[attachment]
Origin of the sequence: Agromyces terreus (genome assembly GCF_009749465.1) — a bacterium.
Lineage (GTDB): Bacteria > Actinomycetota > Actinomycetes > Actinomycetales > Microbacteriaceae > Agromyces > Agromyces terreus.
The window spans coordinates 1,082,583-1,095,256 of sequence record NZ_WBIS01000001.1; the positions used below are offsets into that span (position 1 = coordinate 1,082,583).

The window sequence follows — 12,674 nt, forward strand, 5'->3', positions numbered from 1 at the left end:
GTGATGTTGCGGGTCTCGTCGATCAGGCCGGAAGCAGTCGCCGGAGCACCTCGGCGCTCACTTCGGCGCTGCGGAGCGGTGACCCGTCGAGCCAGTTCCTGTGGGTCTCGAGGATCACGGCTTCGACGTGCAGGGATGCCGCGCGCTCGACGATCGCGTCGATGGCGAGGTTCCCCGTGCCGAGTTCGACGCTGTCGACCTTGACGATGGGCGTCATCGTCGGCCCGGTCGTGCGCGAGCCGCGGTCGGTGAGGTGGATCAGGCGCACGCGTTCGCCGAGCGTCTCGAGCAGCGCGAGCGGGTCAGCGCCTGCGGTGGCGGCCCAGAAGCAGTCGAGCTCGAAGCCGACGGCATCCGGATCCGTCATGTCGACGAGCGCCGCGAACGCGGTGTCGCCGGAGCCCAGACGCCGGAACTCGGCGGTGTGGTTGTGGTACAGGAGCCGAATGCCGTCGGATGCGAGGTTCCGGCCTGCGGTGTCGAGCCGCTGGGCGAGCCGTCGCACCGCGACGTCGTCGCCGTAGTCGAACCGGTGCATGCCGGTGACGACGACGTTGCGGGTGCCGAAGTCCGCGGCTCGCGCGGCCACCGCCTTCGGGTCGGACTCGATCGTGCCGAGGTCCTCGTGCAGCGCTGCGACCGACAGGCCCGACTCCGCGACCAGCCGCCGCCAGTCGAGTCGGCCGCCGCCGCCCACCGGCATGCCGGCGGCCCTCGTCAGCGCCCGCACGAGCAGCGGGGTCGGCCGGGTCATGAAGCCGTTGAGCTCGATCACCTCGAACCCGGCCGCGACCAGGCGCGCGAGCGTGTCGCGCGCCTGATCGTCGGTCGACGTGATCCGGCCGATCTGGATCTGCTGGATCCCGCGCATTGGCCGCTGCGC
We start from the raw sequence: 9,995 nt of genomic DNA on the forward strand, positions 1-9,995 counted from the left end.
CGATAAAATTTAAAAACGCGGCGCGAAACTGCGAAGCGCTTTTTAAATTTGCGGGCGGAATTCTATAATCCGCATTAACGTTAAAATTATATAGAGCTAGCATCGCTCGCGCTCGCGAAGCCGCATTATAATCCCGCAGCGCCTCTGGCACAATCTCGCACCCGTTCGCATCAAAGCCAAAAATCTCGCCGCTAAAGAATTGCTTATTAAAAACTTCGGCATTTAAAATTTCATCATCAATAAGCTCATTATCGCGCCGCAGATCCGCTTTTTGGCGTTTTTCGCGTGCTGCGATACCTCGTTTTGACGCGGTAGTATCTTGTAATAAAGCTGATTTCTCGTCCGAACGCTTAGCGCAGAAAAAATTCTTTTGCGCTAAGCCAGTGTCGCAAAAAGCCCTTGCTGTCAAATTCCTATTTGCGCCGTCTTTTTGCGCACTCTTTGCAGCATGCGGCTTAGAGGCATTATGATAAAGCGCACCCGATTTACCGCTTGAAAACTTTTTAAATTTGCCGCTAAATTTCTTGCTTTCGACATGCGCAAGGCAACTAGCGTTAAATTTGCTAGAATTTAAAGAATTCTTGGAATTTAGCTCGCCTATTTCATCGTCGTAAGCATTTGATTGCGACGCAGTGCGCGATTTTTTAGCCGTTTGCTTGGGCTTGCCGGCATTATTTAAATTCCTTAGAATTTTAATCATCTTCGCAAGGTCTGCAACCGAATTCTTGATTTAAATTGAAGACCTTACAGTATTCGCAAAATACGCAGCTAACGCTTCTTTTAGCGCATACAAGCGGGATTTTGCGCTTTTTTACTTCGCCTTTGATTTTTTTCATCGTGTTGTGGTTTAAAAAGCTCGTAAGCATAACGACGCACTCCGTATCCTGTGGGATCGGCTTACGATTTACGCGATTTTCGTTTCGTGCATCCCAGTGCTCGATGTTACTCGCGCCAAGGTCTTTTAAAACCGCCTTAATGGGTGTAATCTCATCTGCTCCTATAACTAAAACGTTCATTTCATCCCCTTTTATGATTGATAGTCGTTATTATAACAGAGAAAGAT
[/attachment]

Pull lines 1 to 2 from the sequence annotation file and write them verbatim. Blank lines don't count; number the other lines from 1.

Origin of the sequence: Agromyces terreus (genome assembly GCF_009749465.1) — a bacterium.
Lineage (GTDB): Bacteria > Actinomycetota > Actinomycetes > Actinomycetales > Microbacteriaceae > Agromyces > Agromyces terreus.